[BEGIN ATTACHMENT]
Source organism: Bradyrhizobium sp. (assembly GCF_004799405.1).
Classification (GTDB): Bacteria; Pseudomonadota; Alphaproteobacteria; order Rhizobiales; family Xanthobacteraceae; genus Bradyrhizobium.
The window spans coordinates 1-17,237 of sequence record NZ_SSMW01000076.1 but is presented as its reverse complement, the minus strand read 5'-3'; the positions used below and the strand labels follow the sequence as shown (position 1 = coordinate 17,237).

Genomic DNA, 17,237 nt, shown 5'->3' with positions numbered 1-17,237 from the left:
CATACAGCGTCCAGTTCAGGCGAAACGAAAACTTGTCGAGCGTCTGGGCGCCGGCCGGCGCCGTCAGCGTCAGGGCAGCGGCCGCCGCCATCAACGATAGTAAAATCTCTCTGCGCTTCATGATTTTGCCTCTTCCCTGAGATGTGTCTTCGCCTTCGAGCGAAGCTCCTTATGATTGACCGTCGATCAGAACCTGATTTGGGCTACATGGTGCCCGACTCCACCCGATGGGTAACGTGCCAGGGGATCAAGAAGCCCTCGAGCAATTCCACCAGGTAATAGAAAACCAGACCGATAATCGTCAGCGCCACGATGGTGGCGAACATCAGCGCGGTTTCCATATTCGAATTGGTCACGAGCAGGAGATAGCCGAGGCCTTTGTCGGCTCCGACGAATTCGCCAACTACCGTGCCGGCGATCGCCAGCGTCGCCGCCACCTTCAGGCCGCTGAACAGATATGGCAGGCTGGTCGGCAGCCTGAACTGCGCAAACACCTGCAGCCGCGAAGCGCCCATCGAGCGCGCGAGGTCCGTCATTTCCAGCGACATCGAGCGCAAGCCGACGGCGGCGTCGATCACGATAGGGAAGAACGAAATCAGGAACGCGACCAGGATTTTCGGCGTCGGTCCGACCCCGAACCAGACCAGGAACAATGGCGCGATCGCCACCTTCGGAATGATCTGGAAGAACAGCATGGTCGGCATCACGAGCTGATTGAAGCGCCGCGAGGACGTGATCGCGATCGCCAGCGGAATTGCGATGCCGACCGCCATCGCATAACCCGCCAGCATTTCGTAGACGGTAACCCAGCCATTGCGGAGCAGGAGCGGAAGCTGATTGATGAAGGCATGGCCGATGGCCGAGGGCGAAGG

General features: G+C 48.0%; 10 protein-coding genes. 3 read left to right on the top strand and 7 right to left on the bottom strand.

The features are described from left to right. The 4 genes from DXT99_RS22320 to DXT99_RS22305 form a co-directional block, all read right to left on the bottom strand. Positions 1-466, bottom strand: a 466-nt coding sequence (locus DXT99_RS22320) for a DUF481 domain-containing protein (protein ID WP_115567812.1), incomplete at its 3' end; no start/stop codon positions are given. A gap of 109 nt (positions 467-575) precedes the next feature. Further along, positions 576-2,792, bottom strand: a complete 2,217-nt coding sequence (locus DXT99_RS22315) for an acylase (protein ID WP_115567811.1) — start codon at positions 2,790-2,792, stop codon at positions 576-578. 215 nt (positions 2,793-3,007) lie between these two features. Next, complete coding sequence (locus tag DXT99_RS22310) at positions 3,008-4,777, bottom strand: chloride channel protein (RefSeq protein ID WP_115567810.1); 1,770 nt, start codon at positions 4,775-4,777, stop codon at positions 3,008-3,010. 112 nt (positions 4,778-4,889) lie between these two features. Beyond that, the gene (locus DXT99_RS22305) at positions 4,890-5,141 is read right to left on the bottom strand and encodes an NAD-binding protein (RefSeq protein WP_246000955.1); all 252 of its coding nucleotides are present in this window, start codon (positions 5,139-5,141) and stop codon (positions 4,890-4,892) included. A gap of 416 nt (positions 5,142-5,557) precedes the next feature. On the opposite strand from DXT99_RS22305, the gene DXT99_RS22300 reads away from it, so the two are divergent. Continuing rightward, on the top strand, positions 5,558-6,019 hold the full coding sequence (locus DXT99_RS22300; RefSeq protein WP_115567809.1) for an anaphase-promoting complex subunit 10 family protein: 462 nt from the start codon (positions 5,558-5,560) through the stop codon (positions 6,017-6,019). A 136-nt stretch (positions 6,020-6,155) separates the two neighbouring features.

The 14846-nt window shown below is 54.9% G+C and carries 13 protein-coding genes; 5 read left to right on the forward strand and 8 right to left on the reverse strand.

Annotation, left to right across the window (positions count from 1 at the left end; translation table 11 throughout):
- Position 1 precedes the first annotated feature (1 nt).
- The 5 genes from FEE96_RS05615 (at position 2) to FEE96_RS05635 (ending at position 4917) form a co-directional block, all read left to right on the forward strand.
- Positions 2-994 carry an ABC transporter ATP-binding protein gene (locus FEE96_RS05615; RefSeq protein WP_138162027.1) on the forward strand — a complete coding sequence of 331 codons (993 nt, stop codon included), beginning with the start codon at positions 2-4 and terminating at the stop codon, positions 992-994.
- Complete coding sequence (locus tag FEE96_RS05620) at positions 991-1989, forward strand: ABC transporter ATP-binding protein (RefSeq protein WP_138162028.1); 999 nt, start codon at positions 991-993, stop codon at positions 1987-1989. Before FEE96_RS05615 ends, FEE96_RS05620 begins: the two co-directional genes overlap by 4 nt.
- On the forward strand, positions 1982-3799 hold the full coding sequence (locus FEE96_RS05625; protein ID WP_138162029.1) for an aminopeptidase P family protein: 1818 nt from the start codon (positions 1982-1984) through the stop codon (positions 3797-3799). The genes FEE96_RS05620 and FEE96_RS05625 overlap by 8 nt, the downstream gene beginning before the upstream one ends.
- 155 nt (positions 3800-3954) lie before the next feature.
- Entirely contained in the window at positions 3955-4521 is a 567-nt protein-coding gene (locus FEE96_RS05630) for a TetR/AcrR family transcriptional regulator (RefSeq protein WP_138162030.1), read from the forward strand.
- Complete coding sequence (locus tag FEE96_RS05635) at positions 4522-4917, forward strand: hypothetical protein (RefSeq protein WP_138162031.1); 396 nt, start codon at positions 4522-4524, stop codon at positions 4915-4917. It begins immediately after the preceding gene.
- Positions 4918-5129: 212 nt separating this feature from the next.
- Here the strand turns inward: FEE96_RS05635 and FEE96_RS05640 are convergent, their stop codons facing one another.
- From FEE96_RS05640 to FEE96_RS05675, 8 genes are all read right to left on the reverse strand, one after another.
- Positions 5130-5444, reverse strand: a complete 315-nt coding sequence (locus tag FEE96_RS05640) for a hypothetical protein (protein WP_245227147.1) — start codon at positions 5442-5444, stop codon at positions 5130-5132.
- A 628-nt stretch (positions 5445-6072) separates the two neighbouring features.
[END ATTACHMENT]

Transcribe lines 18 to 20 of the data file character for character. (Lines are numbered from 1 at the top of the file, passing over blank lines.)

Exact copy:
- Positions 4918-5129: 212 nt separating this feature from the next.
- Here the strand turns inward: FEE96_RS05635 and FEE96_RS05640 are convergent, their stop codons facing one another.
- From FEE96_RS05640 to FEE96_RS05675, 8 genes are all read right to left on the reverse strand, one after another.